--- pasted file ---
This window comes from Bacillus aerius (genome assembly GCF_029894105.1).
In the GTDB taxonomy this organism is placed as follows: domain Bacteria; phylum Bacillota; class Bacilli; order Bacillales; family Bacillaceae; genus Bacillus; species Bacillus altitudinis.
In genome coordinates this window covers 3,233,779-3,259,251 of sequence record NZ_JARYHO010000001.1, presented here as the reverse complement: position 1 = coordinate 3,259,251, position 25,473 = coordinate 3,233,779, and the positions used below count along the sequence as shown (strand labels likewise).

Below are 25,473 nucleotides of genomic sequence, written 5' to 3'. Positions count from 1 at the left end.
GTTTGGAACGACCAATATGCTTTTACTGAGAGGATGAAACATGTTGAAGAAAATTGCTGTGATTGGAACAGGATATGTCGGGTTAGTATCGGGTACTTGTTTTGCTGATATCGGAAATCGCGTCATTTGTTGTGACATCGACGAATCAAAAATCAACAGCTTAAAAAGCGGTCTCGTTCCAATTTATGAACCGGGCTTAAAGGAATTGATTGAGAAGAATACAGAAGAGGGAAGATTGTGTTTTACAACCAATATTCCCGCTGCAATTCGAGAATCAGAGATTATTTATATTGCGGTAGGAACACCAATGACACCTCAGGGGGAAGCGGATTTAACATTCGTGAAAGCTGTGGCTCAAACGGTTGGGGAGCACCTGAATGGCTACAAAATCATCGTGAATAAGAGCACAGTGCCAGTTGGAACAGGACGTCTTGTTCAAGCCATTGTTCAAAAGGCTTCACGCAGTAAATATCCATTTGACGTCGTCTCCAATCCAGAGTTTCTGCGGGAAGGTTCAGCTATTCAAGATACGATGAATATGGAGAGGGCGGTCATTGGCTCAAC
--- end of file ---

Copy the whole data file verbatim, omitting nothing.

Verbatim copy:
This window comes from Bacillus aerius (genome assembly GCF_029894105.1).
In the GTDB taxonomy this organism is placed as follows: domain Bacteria; phylum Bacillota; class Bacilli; order Bacillales; family Bacillaceae; genus Bacillus; species Bacillus altitudinis.
In genome coordinates this window covers 3,233,779-3,259,251 of sequence record NZ_JARYHO010000001.1, presented here as the reverse complement: position 1 = coordinate 3,259,251, position 25,473 = coordinate 3,233,779, and the positions used below count along the sequence as shown (strand labels likewise).

Below are 25,473 nucleotides of genomic sequence, written 5' to 3'. Positions count from 1 at the left end.
GTTTGGAACGACCAATATGCTTTTACTGAGAGGATGAAACATGTTGAAGAAAATTGCTGTGATTGGAACAGGATATGTCGGGTTAGTATCGGGTACTTGTTTTGCTGATATCGGAAATCGCGTCATTTGTTGTGACATCGACGAATCAAAAATCAACAGCTTAAAAAGCGGTCTCGTTCCAATTTATGAACCGGGCTTAAAGGAATTGATTGAGAAGAATACAGAAGAGGGAAGATTGTGTTTTACAACCAATATTCCCGCTGCAATTCGAGAATCAGAGATTATTTATATTGCGGTAGGAACACCAATGACACCTCAGGGGGAAGCGGATTTAACATTCGTGAAAGCTGTGGCTCAAACGGTTGGGGAGCACCTGAATGGCTACAAAATCATCGTGAATAAGAGCACAGTGCCAGTTGGAACAGGACGTCTTGTTCAAGCCATTGTTCAAAAGGCTTCACGCAGTAAATATCCATTTGACGTCGTCTCCAATCCAGAGTTTCTGCGGGAAGGTTCAGCTATTCAAGATACGATGAATATGGAGAGGGCGGTCATTGGCTCAAC